Testing theories through experiments and trials is crucial for pupils to learn science and could improve results for disadvantaged pupils in primary and secondary schools, according to a new report published by the Education Endowment Foundation (EEF) and the Royal Society today.
Researchers from the Department of Education at the University of Oxford reviewed the best international research to identify the interventions and approaches for which there is evidence of a positive impact on young people’s learning outcomes, particularly those from disadvantaged backgrounds.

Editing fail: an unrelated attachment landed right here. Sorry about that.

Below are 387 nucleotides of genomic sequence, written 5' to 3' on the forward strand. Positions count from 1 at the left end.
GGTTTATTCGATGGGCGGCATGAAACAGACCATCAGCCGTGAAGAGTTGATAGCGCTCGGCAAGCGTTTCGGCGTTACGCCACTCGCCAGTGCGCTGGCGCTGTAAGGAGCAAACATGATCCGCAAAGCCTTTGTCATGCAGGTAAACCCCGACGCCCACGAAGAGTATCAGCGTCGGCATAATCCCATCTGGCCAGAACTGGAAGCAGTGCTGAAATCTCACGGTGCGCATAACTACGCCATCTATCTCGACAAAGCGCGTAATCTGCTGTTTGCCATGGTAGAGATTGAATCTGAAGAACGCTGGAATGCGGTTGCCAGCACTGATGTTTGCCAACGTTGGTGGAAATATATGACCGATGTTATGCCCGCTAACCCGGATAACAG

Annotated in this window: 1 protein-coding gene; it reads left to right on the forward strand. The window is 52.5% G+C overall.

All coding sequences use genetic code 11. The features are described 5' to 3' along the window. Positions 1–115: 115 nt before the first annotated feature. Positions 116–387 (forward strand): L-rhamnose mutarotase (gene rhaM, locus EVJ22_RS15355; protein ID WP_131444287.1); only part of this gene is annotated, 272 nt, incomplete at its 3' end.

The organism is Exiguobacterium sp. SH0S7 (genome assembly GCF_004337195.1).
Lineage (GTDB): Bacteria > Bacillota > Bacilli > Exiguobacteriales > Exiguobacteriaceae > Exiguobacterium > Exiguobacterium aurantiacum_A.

They found good evidence that the ability to reason scientifically – by testing hypotheses through well-controlled experiments – is a strong predictor of later success in the sciences and that programmes that allow pupils to design experiments that test the impact of one thing on another can develop this skill. Many effective programmes give teachers training to guide their pupils’ scientific reasoning by setting questions that can be investigated and getting them to design fair tests.
The researchers found that the strongest factor affecting pupils’ science scores is how well they understand written texts. According to the report, poor literacy skills can affect how well a pupil is able to understand scientific vocabulary and to prepare scientific reports. This suggests that strategies to boost disadvantaged pupils’ reading comprehension could have a positive impact on their achievement in science too. Read more